To be a homeowner is one of the greatest feelings ever. It is the main thing when trying to achieve the Nigerian dream. As a Nigerian, I have always wanted to own a property especially my own house. Asides from the fact that it propels you up the social ladder, it brings with it prestige and respect while also delivering comfort and peace of mind. Owning a home in Nigeria means “you have arrived”!
Right after university, I started looking for a good job. The moment I landed the job with a stable income, my next plan was to “put a ring on it”. On December 2018, it happened. We got married and then travelled to London for our honeymoon. Fast forward to March 2019. My wife announces “we are pregnant”! I immediately thought to myself, “Me? Going to be a father?” I was elated. I was excited and felt my life was coming together with the way I planned. But then my smile turned into a frown. I became deep in thought. “Where will my family live? Where will we raise our baby?” My dream was incomplete. It was time to put my plans into action. My only concern was, “have I saved enough money to make my dreams a reality?”
In 2016, when I began working, I immediately began to save a fraction of my salary with the hope of one day buying my own home. I also did my calculations and knew that my savings alone were not going to fetch me a house. So, I made inquiries from some of my peers who were recent homeowners. One answer kept coming up "I took a loan". One of my close friends even said: "Why save for years to buy a house, when you can get a loan, buy the house and pay for years".
This information was confusing to me as I had formed a strong perception that getting a mortgage loan in Nigeria was harder than getting a US Visa. This was because of the stress, the sheer amount of paperwork you will need to complete, the high-interest rates and short repayment time. I had also heard from some that most times banks just didn’t have the funds to give you. So how did my peers get their loans? And why does it seem like a much easier process? Something just didn’t quite add up. I decided to dig deeper and do more research. To my amazement, I found two key things.
First, individuals are indeed getting loans from banks to purchase their homes and secondly, banks do have funds available to honour these loans. Skeptical, I asked what changed? Why the sudden availability of mortgage loans?
A friend of mine in the mortgage space then broke it down to me. The biggest issue Nigerian Mortgage banks faced was that the limited funds they had, when given as a mortgage loan to a homeowner, would take about eight years for the homeowner to repay the bank (Principal). When you consider the fact that a lot of people do not save their monies in Mortgage Banks via deposits, it makes sense that these banks have limited funds available to provide these mortgages. So, there was a bottleneck.
He then brought my attention to a company called the Nigerian Mortgage Refinance Company (NMRC) which is a long-term mortgage refinancing company. NMRC was able to solve the long-term fiscal challenges of the mortgage banks. So, an approved loan is refinanced by NMRC after six months. This means that the mortgages stay out of the bank for only six months before coming back into the bank via a refinance. This thereby allows the mortgage bank to fund somebody else.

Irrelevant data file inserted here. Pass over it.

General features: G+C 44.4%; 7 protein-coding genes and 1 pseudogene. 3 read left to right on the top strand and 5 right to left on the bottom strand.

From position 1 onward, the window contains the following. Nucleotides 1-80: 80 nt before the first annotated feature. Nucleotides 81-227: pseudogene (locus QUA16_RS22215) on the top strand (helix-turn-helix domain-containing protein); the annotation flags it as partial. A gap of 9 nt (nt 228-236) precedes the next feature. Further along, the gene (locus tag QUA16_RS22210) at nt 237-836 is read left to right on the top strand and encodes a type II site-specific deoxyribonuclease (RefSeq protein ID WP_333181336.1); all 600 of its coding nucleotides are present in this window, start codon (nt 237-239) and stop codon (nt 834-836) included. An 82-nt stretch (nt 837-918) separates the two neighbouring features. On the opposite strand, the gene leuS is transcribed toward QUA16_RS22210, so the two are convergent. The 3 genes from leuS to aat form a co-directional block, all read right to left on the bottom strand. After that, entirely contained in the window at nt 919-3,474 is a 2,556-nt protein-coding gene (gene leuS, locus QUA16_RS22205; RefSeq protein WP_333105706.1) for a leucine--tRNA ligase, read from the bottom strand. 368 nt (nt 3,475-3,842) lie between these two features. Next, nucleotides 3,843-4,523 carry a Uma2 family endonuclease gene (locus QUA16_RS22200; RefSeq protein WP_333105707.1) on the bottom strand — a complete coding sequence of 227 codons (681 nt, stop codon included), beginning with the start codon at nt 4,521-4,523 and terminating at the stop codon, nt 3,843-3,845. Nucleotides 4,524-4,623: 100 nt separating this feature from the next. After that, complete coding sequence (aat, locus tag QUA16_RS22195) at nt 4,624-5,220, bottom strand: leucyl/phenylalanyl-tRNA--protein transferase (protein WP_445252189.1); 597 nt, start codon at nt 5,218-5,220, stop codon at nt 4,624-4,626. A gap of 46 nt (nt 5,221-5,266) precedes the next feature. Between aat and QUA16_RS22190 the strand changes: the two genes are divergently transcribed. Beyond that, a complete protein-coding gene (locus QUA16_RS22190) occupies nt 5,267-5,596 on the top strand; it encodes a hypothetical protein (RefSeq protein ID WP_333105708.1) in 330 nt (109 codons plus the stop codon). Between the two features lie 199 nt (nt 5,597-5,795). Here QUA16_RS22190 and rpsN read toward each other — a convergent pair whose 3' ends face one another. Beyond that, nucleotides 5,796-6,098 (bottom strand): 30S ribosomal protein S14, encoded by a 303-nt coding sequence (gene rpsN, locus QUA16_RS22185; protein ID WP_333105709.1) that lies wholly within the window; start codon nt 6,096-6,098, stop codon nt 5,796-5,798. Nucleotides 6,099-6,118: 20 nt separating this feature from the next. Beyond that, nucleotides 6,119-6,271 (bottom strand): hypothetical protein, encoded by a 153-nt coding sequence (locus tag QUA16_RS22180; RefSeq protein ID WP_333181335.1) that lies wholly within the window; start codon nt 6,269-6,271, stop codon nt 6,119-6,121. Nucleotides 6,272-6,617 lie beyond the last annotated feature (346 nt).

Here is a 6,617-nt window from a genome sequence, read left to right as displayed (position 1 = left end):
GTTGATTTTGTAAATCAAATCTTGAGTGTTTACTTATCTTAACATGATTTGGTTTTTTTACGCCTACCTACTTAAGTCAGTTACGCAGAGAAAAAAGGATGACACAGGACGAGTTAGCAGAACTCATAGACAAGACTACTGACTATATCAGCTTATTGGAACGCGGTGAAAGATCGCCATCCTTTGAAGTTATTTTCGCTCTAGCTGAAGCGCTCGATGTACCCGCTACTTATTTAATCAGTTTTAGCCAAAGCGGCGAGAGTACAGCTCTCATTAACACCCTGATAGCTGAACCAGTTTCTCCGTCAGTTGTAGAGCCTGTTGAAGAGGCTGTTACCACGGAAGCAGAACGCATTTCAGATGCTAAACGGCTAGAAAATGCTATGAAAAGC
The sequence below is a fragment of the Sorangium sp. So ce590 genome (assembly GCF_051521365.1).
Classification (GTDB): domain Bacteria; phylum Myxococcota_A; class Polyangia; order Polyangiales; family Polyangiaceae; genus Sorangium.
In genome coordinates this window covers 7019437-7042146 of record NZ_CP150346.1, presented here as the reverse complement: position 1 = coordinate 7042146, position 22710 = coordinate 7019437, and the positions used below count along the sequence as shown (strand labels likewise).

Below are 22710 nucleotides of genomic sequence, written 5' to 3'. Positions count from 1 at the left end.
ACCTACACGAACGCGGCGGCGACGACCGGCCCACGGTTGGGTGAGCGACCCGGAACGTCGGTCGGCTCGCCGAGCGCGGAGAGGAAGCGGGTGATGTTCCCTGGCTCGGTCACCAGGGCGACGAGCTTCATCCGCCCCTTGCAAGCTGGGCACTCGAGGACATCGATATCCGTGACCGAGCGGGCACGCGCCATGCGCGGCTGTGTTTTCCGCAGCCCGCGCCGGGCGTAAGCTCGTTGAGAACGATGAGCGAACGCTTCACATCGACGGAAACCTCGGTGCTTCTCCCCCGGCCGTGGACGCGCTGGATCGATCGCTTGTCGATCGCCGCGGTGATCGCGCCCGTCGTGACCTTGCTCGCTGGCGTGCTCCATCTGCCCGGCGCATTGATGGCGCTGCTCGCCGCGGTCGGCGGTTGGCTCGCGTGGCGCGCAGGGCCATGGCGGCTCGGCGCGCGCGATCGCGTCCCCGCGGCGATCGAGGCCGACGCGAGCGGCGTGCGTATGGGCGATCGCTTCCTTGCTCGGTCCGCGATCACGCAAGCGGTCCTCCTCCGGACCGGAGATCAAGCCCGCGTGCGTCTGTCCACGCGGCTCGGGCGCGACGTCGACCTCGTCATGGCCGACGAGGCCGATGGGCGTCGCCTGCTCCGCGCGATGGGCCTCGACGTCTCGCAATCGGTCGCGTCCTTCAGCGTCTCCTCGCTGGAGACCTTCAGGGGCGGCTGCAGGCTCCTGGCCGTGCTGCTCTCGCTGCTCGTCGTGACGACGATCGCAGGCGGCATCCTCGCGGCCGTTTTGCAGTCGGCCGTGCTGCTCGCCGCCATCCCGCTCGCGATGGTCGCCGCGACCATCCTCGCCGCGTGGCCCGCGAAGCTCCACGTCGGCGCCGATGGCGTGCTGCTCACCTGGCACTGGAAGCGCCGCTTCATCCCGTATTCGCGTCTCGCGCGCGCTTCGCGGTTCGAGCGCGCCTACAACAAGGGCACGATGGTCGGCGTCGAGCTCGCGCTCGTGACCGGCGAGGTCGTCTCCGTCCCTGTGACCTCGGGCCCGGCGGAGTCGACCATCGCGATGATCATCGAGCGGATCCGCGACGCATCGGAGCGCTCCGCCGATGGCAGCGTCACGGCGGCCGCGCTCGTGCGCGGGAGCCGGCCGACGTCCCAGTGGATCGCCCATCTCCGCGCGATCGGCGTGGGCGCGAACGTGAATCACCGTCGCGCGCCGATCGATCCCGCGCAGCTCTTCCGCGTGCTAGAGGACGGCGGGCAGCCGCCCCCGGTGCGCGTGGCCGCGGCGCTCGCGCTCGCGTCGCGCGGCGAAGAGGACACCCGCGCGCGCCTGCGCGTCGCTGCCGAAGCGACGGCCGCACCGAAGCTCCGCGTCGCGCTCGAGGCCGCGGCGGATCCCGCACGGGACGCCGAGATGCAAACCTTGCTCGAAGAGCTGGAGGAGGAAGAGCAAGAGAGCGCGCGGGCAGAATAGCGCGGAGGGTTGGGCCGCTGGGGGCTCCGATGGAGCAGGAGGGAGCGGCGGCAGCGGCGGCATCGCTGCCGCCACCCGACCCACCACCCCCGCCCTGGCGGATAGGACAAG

Bingo… problem solved… right? He replied No!
He explained further by introducing another arm of the mortgage solutions equation. A new Market Infrastructure called the Mortgage Warehouse Funding Limited (MWFL).
So, while Mortgage banks had solved their long- term financing problems they still had a short-term problem in the form of very low deposits level. They just didn’t have enough money to fully satisfy the demand of the market.
MWFL came to the rescue by providing immediate funds (pre-financing) to Mortgage Banks which then allowed Mortgage Banks to better meet the demands they had for mortgages (supply). Together, these two vehicles, NMRC and MWFL have been able to solve the funding challenges in the Nigerian Mortgage Industry.
He then stressed that for Mortgage Banks to enjoy the benefits of these funding vehicles however, they must be members to both NMRC and MWFL. I immediately wanted to know the identity of these Mortgage Banks where I could go and get my mortgages.
He happily started listing out the name of the 10 Mortgage Banks currently members of both NMRC and MWFL and they are: Abbey Mortgage Bank Plc, Brent Mortgage Bank Limited, CityCode Mortgage Bank Ltd, Homebase Mortgage Bank Limited, Imperial Homes Mortgage Bank Limited, Infinity Trust Mortgage Bank Plc, Jubilee Life Mortgage Bank Limited, Lagos Building Investment Company Limited, Mayfresh Mortgage Bank Limited, and TrustBond Mortgage Bank Plc. More information can be found on the MWFL website www.MortgageWarehouseFunding.com, he said.
He continued by stating that just last month (August 2019), MWFL funded Trust Bond Mortgage Bank Limited with N88.5m to finance four mortgages.
After this long gist, albeit an educative session on the mortgage industry with my friend, I had a better understanding of mortgages and gained a whole lot of the courage that I decided to go to a mortgage bank and apply for a loan.
I am happy to announce that today is one of my best days. Today, I am bringing my wife back from the hospital into our new house. She had a baby girl yesterday and was discharged today.
Yes, I was able to get a mortgage at a good rate, for 20 years and was able to buy us our dream home. What can I say, "I am a new dad and a new homeowner. Life is good!”
For those who dare to dream, go to any one of the 10 MWFL member banks and make your dream come true….